Long service to community
If you have boys, you can expect some cuts and scrapes. But Diane Martin was always kissing boo-boos and slapping on Band-Aids when her rambunctious rugby-playing sons Donald and Rodger were growing up.
Two gruesome incidents kickstarted her career path — one boy kicked the front glass door which resulted in some nasty cuts. The other son got his ankle caught in the spokes of a bike while being doubled.
Both resulted in a trip to Tauranga Hospital.
It occurred to Diane she didn’t really know what to do during those stressful accidents and felt helpless.
“So I was speaking to the superintendent of St John Ambulance about it and he suggested I do a first aid course.”
At the time, there was only one doctor in Katikati, she says.
So Diane decided to upskill from being a volunteer ambulance driver to becoming a paramedic. Her involvement with St John Ambulance was from 1977 to 1991. She also went on to be a secretary and superintendent in the adult and youth divisions.
It’s just one of the vocations and community service roles Diane has undertaken throughout her life and this year she has been awarded the Queen’s Service Medal for services to the community.
It was a total surprise to her. When she was first contacted by the organisers, Diane assumed it was a scam caller as she knew nothing about it.
Looking into it further, she found an email alerting her about the accomplishment in her junk folder.
Diane is still in the dark about who nominated her for the medal.
“I have no clue who it was. But thank you so much! I’m so flattered.”
Diane has lived in Katikati for 50 years with her husband Peter. They have three children (two boys and daughter Lorenda) and four grandchildren.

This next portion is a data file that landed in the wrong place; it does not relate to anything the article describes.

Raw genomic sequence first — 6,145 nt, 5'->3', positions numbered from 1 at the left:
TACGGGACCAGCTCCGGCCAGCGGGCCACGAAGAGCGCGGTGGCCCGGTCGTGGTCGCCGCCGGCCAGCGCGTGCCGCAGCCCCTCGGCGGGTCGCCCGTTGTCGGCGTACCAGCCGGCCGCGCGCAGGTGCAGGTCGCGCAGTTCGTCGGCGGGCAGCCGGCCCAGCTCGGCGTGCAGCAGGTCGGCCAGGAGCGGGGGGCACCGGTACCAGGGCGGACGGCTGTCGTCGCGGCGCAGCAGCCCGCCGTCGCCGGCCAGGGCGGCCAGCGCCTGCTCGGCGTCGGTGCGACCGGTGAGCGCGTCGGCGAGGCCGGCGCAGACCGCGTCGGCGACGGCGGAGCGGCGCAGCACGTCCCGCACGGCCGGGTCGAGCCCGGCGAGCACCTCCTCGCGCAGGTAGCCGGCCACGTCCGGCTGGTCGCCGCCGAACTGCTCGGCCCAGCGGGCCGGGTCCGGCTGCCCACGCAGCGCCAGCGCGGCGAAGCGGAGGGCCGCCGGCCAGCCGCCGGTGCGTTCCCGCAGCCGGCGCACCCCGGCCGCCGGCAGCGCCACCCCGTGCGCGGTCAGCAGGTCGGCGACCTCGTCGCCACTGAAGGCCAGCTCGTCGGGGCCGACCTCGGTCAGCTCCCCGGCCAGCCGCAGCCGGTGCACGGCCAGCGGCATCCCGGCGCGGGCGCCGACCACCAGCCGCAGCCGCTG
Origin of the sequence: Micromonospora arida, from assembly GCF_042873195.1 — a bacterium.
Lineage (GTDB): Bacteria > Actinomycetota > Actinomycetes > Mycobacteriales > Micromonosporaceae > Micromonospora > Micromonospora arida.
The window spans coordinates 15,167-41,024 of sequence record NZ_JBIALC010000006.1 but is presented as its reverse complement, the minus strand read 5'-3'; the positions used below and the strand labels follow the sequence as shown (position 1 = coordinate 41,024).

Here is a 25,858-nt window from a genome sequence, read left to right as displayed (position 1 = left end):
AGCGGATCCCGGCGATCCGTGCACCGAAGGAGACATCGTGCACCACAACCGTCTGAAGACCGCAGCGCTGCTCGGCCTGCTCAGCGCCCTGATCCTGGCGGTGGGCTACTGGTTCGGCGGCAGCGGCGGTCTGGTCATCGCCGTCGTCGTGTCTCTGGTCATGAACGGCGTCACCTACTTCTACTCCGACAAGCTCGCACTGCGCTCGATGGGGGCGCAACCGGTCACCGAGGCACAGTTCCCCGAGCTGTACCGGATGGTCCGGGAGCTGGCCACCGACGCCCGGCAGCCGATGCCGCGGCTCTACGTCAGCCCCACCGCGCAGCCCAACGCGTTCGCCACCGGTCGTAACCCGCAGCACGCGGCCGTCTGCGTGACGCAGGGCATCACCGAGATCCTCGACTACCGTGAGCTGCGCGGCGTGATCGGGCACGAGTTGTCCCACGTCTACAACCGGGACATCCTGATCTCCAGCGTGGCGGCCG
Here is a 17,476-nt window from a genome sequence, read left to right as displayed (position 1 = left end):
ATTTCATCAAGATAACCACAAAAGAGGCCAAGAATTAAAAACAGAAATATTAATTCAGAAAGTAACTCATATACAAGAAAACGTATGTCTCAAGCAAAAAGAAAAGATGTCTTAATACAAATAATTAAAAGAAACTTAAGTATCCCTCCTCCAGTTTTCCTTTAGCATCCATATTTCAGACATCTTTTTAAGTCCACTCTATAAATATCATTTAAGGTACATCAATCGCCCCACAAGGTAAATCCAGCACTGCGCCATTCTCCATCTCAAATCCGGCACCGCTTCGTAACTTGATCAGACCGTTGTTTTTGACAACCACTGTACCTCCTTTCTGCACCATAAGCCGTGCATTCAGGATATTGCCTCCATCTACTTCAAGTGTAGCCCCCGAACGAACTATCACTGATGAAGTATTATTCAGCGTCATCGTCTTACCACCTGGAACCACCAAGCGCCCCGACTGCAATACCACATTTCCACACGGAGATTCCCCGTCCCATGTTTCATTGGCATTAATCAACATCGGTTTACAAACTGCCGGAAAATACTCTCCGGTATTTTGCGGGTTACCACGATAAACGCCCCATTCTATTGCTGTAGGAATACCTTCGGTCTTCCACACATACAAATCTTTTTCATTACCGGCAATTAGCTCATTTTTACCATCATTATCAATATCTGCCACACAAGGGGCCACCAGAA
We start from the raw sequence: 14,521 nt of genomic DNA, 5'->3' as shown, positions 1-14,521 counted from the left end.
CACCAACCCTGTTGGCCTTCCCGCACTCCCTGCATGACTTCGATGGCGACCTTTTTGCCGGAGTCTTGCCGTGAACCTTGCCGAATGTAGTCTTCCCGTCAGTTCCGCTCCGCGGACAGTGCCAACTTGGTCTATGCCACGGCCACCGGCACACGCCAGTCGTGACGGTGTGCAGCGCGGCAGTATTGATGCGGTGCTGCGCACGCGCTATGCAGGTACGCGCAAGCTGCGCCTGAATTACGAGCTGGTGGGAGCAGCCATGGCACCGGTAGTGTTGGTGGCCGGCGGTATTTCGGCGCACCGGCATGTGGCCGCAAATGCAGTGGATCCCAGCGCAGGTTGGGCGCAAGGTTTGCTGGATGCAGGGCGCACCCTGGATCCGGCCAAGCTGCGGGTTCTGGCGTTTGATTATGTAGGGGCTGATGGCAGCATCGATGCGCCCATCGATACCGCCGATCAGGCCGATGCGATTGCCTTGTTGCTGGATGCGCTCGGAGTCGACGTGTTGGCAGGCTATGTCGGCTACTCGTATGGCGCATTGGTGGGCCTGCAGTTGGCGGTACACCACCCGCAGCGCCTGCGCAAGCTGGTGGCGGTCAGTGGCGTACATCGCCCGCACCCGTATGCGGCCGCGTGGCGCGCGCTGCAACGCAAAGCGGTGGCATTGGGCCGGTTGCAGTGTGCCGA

Thanks to her two boys, Diane was involved with the Katikati Rugby and Sports club for 22 years in various roles including secretary to the senior rugby club. She was club president and ladies patron in 2010.
She was also involved with Katikati Athletics Club and helped to organise the regional championships for young competitors.
Kids taking part and their enjoyment was more her focus, she says. “All the Bay of Plenty kids used to come home with a ribbon who had taken part rather than just the winner. The same with the rugby . . . if we had one team that was winning and the others weren’t we’d swap around a few players to make it so they didn’t lose by a lot and they enjoyed the game.”
Diane was also a Plunket committee member in Mananui, Kihikihi and Katikati for several years and served as Plunket president in Kihikihi and Katikati. She was part of the group that helped organise the centennial ball for Katikati in 1975.
Since retiring in 2012, she has been involved in numerous community initiatives including local archives, the heritage museum and Katikati Neighbourhood Support. She has volunteered at Katikati Police since 2012.
She’s held various positions with Katikati A&P Society and was the first woman to serve as president of Katikati RSA and Citizens Club.
Diane still runs Neighbourhood Support and emails 1500 households every week. She is also a Justice of the Peace.
I have no clue who it was. But thank you so much! I’m so flattered Diane Martin